A question that we’ve been asking and dissecting a lot lately is, “Why won’t people just ask?” The answer is different for numerous reasons, but a lot of it stems from inner conflict. It’s something J. Paul Nadeau addresses in his book, “Dammit, Just Ask!”
Paul Nadeau is a keynote speaker on negotiation, mental wellness, and conflict resolution. He’s a former hostage negotiator, international peacekeeper, and interrogator. He hunted down criminals, interrogated them, and negotiated with hostage-takers and people in crisis.
He’s passionate about understanding the human mind and addressing the problem: Why won’t people just ask?
Why won’t people just ask?
He notes that humans are controlled by the powerful emotions of fear and love. People are afraid of being told “no.” Humans, the emotional creatures that we are, feel that we’d be crushed if someone said no to us.
But Paul points out that we must accept that we will get no and realize it isn’t a big deal. It’s only data. Why take it personally?
Conflict should be looked at as an opportunity to create a better opportunity. Conflict leads you to ask more questions. People don’t ask because they’re afraid of being told no, and they’re taking it personally. When you start to question why you got a no, it leads to learning opportunities. No should not be feared.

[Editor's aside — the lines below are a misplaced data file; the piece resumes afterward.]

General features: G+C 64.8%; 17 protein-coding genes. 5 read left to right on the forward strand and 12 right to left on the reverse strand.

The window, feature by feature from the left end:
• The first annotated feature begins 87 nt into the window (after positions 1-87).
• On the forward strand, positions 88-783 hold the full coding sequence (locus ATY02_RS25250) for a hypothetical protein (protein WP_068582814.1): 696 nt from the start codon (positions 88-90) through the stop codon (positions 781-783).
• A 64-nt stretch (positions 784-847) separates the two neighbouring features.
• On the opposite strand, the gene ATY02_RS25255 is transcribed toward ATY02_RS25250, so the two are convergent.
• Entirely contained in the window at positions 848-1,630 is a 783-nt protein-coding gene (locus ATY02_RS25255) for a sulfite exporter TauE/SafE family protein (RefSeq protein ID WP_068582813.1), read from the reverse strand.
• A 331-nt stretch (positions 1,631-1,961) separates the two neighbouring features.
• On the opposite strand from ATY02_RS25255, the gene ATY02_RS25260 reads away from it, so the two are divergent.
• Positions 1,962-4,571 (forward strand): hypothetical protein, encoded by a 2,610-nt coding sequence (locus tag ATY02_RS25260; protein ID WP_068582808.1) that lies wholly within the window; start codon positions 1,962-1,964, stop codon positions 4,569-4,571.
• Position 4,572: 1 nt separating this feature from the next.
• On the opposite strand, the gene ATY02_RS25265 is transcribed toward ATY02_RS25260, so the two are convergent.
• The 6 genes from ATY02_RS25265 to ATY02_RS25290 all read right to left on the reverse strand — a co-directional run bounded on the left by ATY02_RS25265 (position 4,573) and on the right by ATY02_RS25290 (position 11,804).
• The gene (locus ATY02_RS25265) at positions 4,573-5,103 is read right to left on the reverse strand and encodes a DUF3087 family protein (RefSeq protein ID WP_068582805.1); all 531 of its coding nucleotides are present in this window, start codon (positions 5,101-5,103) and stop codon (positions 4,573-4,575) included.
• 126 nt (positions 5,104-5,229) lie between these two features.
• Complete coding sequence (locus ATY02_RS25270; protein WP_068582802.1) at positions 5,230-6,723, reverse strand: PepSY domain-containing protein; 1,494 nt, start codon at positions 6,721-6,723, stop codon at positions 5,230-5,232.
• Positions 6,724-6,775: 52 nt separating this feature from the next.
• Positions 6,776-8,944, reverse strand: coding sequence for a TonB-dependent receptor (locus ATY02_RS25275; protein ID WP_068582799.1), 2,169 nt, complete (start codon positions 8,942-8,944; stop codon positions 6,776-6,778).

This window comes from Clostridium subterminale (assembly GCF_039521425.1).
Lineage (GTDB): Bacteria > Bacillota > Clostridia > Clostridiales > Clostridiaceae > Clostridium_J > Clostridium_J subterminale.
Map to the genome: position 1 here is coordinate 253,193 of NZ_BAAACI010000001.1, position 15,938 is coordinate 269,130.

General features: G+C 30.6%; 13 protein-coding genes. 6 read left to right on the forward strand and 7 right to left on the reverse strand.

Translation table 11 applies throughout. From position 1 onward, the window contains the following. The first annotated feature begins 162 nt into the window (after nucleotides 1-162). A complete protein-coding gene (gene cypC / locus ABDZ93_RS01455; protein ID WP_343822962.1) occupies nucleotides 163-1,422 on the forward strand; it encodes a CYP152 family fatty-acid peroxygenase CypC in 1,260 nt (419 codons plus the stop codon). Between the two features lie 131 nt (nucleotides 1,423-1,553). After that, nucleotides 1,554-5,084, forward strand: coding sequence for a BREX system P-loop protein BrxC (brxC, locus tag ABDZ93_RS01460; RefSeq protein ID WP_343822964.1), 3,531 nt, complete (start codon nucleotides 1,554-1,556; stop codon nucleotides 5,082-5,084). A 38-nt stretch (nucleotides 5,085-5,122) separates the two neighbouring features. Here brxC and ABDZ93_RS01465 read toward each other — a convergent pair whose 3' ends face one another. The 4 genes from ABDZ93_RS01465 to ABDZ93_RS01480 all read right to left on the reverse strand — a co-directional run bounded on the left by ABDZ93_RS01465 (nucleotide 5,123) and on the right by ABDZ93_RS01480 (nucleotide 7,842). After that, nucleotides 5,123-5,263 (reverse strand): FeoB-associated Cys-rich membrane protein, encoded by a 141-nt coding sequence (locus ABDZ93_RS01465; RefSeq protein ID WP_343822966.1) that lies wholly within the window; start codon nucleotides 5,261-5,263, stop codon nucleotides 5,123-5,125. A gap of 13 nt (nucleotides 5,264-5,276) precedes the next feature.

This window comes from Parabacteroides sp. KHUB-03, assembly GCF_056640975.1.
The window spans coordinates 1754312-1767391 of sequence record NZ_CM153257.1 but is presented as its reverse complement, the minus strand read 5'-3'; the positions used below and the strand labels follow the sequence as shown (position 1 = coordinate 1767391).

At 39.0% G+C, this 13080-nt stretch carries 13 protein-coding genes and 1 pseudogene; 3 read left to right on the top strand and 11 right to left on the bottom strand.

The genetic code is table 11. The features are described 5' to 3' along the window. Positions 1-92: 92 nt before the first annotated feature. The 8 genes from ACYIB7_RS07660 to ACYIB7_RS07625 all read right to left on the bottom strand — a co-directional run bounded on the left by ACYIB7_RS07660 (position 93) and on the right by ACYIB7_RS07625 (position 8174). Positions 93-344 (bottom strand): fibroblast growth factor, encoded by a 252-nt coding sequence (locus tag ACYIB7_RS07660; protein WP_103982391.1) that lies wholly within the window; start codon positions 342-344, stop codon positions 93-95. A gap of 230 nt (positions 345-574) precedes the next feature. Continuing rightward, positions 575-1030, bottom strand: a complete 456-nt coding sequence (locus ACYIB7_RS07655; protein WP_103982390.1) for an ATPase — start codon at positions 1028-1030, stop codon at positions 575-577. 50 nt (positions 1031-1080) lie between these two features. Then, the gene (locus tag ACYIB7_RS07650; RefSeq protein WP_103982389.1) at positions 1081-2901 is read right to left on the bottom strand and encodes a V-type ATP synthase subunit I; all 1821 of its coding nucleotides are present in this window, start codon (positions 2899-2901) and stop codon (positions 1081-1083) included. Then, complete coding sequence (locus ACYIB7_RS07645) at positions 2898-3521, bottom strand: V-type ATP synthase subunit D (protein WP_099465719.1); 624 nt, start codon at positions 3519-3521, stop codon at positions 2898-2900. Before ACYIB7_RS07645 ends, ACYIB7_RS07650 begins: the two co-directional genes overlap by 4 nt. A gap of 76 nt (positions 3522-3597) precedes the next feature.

Dissecting the inner conflict that exists
Paul believes that being afraid of getting a no has to do with a lack of confidence and a lack of preparation. The first person you negotiate with is yourself. After that, you have to learn about the person you’re negotiating with. What motivates them? Five minutes on the internet can give you a wealth of information about the person you’ll be negotiating with.
What are their pain points? Whenever Paul Nadeau was negotiating with a hostage taker and nearing the end, he’d ask what they were afraid of. 8/10 times, hostage takers are afraid of being killed.
They did something spur of the moment, panicked, and got themselves into a situation they didn’t feel they could get out of. Why not ask your potential clients what they’re afraid of? Maybe they’re worried about what happens next.
The internal conflict can be controlled and turned into curiosity by approaching it with a different attitude. In a typical negotiation, you aren’t there to make demands. You’re there to be reasonable. You get to set the tone for the negotiation. The internal conflict doesn’t have to exist if you’re confident in yourself.
Paul lays out a negotiation framework that not only focuses on the preparation but navigating the entire process.
The PIER Negotiation Framework
- Preparation and planning: Planning is mental preparation and discovery.
- Intent: Your intent must be focused on your client/prospect/counterpart (not yourself). What can you learn about them?
- Engage: Keep them engaged by asking leading questions.
- Relationship: The goal is to build a relationship.
Paul shares how you can leverage this framework in a negotiation in episode #409 of Negotiations Ninja. Don’t miss it.